By Nidal al-Mughrabi
GAZA (Reuters) -Israeli aircraft struck in Gaza on Thursday in response to Palestinian rocket fire, days after the United States called for calm, but there was no immediate sign of a wider escalation in violence following days of tension.
With no reports of serious casualties, the exchange followed a familiar pattern that signalled neither side was seeking a wider conflict.
Separately, Israeli Finance Minister Bezalel Smotrich said Israel, which collects taxes on behalf of the Palestinian Authority (PA), would use 100 million shekels ($29 million) from PA funds to compensate victims of Palestinian militant attacks, against stipends the PA pays to assailants’ families, said.
There was no immediate comment from the PA.
The military said its air strikes targeted rocket and weapons production sites used by Hamas, the Islamist militant group that controls the blockaded strip, in response to Wednesday’s rocket launch.
No Palestinian groups claimed Wednesday’s rocket fire.
Powerful explosions shook buildings and lit up the night sky over Gaza as sirens sounded in Israeli towns and villages around the strip warning of incoming rocket fire before dawn on Thursday.
The Democratic Front for the Liberation of Palestine (DFLP) said it had fired some of the rockets in response to the air strikes and the “systematic aggression” against Palestinian prisoners in Israeli jails.
The exchange of fire underlined the tensions between Israel and the Palestinians after a Palestinian gunman shot dead seven people near a synagogue on the outskirts of Jerusalem and an Israeli raid in the West Bank killed 10 Palestinians, including eight militants.
SPATE OF ATTACKS
Last year was the deadliest in more than a decade in the West Bank, with violence steadily escalating following a spate of lethal Palestinian attacks in Israel, which drew stepped-up Israeli raids against gunmen.
U.S. President Joe Biden met Jordan’s King Abdullah at the White House on Thursday and the two discussed “opportunities and mechanisms to reduce tensions, particularly in the West Bank,” between Israel and the Palestinians, the White House said in a statement.
U.S. Secretary of State Antony Blinken called on both sides to restore calm while wrapping up a visit to the region on Tuesday, in which he reaffirmed Washington’s support for a two-state solution to the decades-long conflict.
Top U.S. diplomat for the Middle East, Barbara Leaf, and U.S. special representative for Palestinian affairs, Hady Amr, remained behind to pursue de-escalation talks between the sides and were due to meet Palestinian officials on Thursday.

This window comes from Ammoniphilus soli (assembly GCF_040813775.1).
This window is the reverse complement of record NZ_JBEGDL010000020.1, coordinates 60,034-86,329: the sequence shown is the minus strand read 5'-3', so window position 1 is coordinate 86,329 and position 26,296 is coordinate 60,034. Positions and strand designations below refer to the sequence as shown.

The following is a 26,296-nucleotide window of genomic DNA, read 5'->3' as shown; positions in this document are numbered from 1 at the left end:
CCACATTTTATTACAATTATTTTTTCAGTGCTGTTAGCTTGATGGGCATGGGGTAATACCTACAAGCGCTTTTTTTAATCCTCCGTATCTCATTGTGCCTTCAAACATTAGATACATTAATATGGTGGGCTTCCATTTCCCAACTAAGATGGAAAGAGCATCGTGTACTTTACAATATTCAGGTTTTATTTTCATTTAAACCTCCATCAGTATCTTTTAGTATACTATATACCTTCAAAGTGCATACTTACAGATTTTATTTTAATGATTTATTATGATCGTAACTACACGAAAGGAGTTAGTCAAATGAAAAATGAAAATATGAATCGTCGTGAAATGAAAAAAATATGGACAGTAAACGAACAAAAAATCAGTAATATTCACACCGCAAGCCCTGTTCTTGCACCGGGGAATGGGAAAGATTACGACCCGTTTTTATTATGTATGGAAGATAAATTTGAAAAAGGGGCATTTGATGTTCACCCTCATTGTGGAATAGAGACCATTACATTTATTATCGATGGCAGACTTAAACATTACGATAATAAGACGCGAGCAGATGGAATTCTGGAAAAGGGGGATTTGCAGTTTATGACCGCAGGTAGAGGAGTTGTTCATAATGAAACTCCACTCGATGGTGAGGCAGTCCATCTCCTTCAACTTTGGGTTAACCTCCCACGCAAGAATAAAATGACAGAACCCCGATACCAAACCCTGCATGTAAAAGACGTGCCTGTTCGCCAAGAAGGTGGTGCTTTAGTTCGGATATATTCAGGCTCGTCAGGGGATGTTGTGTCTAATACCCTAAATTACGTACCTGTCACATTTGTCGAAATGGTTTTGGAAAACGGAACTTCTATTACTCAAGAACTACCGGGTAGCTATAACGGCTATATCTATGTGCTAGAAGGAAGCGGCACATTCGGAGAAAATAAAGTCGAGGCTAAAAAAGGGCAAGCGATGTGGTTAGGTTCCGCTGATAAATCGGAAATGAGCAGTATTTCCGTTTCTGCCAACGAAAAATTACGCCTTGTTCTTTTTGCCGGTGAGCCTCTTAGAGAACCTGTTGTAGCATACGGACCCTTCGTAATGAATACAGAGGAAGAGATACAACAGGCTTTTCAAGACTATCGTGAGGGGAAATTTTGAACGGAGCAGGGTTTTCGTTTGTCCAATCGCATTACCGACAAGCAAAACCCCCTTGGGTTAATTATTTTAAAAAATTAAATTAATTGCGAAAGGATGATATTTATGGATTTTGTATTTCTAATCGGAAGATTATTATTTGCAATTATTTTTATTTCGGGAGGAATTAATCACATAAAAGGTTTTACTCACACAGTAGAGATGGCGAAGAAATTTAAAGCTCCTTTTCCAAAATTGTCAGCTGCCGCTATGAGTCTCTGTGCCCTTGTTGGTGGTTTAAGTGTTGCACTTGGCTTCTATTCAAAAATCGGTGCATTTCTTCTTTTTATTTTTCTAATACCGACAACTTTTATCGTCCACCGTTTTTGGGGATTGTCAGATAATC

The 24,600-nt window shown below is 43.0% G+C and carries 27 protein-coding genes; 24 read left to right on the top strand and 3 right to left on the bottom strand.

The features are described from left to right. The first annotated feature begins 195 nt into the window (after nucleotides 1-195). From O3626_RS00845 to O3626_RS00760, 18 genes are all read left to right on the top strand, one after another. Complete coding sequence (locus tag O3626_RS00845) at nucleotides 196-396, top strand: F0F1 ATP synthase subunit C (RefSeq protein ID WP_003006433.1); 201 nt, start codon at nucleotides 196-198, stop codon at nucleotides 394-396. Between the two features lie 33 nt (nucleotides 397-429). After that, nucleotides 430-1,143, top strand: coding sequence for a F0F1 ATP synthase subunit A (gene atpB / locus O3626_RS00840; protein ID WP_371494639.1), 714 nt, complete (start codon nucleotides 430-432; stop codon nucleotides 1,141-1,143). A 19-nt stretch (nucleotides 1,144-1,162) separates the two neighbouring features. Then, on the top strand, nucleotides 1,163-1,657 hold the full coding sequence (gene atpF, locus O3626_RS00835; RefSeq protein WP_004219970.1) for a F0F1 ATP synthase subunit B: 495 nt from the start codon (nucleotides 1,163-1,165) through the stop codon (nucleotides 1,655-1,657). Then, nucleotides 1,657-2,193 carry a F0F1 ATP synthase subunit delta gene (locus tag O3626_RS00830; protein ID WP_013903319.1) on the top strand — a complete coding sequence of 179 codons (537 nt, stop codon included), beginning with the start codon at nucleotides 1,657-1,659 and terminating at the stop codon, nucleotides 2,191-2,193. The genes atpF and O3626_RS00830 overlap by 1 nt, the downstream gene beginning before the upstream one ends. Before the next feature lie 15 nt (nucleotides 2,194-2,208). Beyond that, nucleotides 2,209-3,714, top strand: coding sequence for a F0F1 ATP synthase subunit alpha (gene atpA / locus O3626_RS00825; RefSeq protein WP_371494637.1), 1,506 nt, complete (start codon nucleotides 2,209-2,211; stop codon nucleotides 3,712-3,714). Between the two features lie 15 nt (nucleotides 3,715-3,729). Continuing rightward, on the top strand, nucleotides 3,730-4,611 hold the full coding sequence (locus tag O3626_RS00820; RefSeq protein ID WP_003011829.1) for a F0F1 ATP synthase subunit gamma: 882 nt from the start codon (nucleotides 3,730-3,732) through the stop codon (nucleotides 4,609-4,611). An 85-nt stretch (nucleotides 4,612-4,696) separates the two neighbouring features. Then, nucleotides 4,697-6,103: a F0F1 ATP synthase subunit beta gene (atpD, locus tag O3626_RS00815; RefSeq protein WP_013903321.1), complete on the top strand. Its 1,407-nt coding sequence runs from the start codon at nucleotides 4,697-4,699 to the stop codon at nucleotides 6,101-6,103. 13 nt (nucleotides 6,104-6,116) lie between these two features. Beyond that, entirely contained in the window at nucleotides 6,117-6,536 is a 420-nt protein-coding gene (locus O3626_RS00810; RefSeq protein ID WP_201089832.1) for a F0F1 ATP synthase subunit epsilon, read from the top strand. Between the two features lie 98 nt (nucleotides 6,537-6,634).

“They are there to support the parties and the steps the parties will have to take to break this cycle of violence,” U.S. State Department spokesperson Ned Price said on Thursday.
In Gaza, activists rallied in support of women prisoners held by Israel after far-right National Security Minister Itamar Ben-Gvir, who oversees prisons, said he would push ahead with plans to toughen conditions for Palestinian prisoners.
Ben-Gvir has vowed a crackdown on “benefits and indulgences” offered to Palestinian prisoners and ordered amenities including prisoner-operated bread ovens in some prisons to be curtailed.
Hamas official Mushir Al-Masri told Reuters the latest Ben-Gvir decisions “added fuel to the fire”.
“The issue of prisoners has always been on the agenda of the Palestinian resistance, and the screams by female prisoners inside the jails of the Zionist enemy risk a tough confrontation in which the Palestinian resistance will not stand handcuffed,” Masri said.
Separately, an official from Iran-backed Islamic Jihad said a delegation from the group’s political office, led by the faction’s chief-in-exile Ziyad al-Nakhala, would visit Cairo on Friday for talks that would include the Palestinian-Israeli conflict.
The official, who asked not to be named, said the visit was scheduled before the latest violence but he said the current escalation in Gaza and the West Bank would inevitably be discussed.
Cairo has also invited Hamas chief, Ismail Haniyeh, who currently resides between Qatar and Turkey, for separate talks next week, said a Palestinian official familiar with Egyptian mediation.
(Additional reporting by Henriette Chacar and Maayan Lubell in Jerusalem, and Simon Lewis and Matt Spetalnick in Washington; Editing by Nick Macfie and Alex Richardson)